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Overcrowding

CALIFORNIA | LOCAL
December 9, 1990
Your Nov. 25 front-page photo of overcrowding in jails caught my eye. I couldn't help thinking, though, that a similar photo of the even greater overcrowding in our public schools would be just as interesting. Who is our society punishing more? RACHEL BREZINSKI, Dana Point
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BUSINESS
January 14, 2001 | E. SCOTT RECKARD, TIMES STAFF WRITER
The most innovative attraction at Walt Disney Co.'s new California Adventure may be the simulated hang-glider ride over the natural and man-made wonders of the Golden State. Soarin' Over California is estimated to handle 1,250 riders an hour--but on busy days that means as many as half of the park's visitors won't be able to get on. It's just one example of what is looming as a major issue for the new park: overcrowding. California Adventure park, set to open Feb.
CALIFORNIA | LOCAL
November 21, 1992 | JON NALICK, SPECIAL TO THE TIMES
After a 90-minute tour of some of the city's most overcrowded neighborhoods on Friday, a top state housing official said he has seen few areas as densely packed with people, and agreed with local officials that the problem jeopardizes the health and safety of residents. "I've seen different underdeveloped areas that were overcrowded before, but probably never of this magnitude," said Carl D. Covitz, state secretary for housing, business, transportation and housing.
CALIFORNIA | LOCAL
July 11, 2004 | Joel Rubin, Times Staff Writer
Liberated by slowing enrollment growth and the construction of new campuses, California schools are beginning to turn away from a practice that eases crowding but is loathed by teachers, parents and students: overlapping "multitrack" schedules. But the move, which gained momentum this year, does not necessarily mean a return to the long days of summer fun for students. Among schools reverting to single tracks, many are keeping year-round schedules that some experts say improve learning.
CALIFORNIA | LOCAL
November 19, 2003 | Cara Mia DiMassa, Times Staff Writer
On a playground at Virgil Middle School in Los Angeles, 340 red-and-white-clad children play side by side, atop a blacktop surface that seems to offer room for half that number of youngsters. Some students do jumping jacks; others shoot baskets. Some spike volleyballs; others sit on bleachers and watch. Six teachers supervise the classes, shouting above the din that goes along with so many children in so small a space. Theirs is a tough job.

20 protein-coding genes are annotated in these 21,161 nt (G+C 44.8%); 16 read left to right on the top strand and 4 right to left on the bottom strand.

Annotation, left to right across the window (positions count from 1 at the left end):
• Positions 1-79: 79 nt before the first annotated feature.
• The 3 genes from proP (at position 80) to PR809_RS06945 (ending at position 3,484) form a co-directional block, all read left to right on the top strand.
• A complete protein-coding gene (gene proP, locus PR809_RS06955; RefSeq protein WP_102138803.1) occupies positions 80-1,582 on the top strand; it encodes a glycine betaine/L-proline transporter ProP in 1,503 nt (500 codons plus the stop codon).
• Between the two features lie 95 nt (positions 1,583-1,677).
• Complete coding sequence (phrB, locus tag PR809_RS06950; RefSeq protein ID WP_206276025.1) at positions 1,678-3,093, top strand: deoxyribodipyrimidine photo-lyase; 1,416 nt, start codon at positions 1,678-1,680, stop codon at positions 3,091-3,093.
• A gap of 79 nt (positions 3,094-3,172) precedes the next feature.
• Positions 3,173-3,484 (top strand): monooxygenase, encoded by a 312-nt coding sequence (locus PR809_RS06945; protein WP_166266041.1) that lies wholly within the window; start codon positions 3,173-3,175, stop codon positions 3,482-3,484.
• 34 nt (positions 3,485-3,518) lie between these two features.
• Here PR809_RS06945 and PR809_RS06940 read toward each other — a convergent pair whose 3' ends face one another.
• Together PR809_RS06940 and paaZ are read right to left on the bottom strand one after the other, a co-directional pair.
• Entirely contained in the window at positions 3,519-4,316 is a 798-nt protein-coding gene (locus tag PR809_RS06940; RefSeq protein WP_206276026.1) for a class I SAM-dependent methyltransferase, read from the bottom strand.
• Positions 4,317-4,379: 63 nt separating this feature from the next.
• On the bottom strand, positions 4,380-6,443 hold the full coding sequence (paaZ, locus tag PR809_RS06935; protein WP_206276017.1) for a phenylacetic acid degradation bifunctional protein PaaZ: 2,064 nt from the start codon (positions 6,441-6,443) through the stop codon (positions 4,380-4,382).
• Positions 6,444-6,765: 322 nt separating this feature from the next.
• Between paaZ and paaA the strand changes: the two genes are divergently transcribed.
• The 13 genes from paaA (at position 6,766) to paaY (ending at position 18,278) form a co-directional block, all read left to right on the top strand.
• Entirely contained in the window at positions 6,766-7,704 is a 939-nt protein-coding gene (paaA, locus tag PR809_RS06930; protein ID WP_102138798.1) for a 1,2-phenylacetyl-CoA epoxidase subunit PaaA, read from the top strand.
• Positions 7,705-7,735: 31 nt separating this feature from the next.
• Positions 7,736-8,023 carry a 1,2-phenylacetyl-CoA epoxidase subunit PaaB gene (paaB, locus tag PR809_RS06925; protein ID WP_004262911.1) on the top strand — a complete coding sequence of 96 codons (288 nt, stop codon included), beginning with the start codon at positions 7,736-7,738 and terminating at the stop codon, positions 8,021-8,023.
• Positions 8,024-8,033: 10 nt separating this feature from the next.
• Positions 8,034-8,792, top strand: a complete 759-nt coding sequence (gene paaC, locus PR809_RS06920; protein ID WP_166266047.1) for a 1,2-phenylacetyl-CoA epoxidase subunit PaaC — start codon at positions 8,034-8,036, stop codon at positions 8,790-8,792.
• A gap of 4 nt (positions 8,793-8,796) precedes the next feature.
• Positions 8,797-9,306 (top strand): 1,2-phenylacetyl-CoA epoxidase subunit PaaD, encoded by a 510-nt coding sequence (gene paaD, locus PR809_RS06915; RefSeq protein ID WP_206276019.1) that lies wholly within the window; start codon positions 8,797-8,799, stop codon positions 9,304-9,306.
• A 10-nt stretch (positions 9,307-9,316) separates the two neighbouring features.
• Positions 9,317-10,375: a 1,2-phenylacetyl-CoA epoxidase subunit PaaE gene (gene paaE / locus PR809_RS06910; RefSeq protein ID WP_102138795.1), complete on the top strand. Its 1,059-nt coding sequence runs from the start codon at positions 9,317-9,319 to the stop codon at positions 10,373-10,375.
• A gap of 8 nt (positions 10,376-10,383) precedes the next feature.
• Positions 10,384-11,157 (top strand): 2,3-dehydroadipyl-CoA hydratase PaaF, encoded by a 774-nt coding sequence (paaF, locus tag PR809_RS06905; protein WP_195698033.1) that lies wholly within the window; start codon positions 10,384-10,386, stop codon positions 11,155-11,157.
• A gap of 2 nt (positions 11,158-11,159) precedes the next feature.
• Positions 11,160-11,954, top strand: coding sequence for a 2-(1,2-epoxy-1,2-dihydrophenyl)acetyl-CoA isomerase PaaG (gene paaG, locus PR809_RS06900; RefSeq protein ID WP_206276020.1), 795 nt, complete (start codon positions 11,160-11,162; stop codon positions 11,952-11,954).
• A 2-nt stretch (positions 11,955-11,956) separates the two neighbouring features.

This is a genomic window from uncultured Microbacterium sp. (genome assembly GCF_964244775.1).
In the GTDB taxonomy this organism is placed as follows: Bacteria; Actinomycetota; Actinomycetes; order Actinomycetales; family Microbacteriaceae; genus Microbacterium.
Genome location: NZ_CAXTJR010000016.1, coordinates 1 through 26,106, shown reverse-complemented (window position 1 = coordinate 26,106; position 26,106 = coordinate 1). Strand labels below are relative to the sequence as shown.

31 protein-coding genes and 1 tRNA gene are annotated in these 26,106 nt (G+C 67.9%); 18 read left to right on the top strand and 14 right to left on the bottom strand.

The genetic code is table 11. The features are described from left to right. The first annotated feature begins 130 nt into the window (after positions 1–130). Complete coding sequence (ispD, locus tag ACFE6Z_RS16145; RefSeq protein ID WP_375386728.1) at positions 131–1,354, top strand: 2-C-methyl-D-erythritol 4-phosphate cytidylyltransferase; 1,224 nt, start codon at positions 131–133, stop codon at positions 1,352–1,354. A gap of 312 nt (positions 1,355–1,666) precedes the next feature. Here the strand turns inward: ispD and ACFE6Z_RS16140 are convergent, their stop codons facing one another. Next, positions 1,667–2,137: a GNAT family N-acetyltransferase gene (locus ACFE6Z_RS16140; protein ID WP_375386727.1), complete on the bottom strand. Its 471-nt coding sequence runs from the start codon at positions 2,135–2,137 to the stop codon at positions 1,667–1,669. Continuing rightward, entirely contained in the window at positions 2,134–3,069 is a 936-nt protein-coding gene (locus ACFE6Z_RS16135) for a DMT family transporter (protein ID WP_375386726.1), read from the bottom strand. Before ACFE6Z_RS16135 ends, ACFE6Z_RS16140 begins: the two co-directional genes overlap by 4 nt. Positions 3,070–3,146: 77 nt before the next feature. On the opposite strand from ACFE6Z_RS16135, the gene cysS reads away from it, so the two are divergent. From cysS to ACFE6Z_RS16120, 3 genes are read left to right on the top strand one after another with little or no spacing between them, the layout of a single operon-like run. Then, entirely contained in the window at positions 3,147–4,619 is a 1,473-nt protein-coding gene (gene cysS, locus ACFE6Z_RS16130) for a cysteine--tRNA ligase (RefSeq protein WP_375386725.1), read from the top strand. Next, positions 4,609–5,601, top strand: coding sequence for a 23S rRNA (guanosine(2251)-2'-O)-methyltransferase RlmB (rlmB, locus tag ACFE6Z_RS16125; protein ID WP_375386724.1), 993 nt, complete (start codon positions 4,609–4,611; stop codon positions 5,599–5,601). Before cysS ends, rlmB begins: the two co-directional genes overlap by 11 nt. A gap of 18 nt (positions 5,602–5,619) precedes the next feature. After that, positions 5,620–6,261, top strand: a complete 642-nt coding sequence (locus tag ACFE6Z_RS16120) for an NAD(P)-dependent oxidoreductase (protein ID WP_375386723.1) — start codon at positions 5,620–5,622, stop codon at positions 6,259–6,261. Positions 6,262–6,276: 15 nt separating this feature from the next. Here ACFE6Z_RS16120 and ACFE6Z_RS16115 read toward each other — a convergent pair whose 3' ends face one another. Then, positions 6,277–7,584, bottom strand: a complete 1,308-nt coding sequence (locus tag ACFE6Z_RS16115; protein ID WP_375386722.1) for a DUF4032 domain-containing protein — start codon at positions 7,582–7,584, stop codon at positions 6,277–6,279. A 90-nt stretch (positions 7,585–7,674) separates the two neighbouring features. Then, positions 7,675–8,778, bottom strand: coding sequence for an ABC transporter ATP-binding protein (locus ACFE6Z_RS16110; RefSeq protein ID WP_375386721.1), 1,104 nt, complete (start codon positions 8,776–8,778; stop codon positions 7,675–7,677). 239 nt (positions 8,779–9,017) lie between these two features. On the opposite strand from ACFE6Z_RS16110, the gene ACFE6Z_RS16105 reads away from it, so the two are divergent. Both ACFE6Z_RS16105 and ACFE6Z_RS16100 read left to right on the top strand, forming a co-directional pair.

CALIFORNIA | LOCAL
July 28, 2007 | From the Associated Press
Gov. Arnold Schwarzenegger on Friday signaled his intention to appeal a federal court decision ordering a special judicial panel to examine severe overcrowding in California's prison system. The governor's action comes a day after the chief judge of the U.S. 9th Circuit Court of Appeals created the three-judge panel, following the recommendation of two federal judges.
CALIFORNIA | LOCAL
February 14, 2004 | From Times Staff Reports
Ventura County Sheriff Bob Brooks said Friday that he has extended the early release program at the main jail in Ventura because of ongoing overcrowding. Brooks blames the overcrowding on a lack of funding by the Ventura County Board of Supervisors. That has forced him to close the women's jail in Ojai and move those inmates to Ventura, he said. That jail has capacity for 200 female inmates and 1,400 men.
CALIFORNIA | LOCAL
February 12, 2006 | Sharon Bernstein and Megan Garvey, Times Staff Writers
The violence that rocked Los Angeles County's jail system over the last week is the legacy of operating jails on the cheap -- with violent inmates living in large, open rooms despite wide agreement nationally that such offenders should be held in cells. Sheriff's Department officials freely acknowledge that the practice has exacerbated racially charged disturbances in the jails, where violent incidents have increased significantly since 2003.
BUSINESS
August 24, 2007 | Marc Lifsher, Times Staff Writer
. -- Mark Childress knows prisons -- from the inside. Though only 36 years old, he's done stretches in 10 state lockups, including some of the toughest around. And now California has locked him up again -- this time in Arizona. Childress is a part of a first wave of about 700 male convicts that California has shipped to privately owned and operated prisons in Arizona, Tennessee and Mississippi. "I feel good, like I could do another 10 years," he said, half-jokingly.
CALIFORNIA | LOCAL
June 4, 2003 | Daren Briscoe, Times Staff Writer
Continuing its campaign to control the county's spiraling health costs, the Los Angeles County Board of Supervisors voted Tuesday to begin requiring proof of residence from most patients seeking treatment at county hospitals and health centers.
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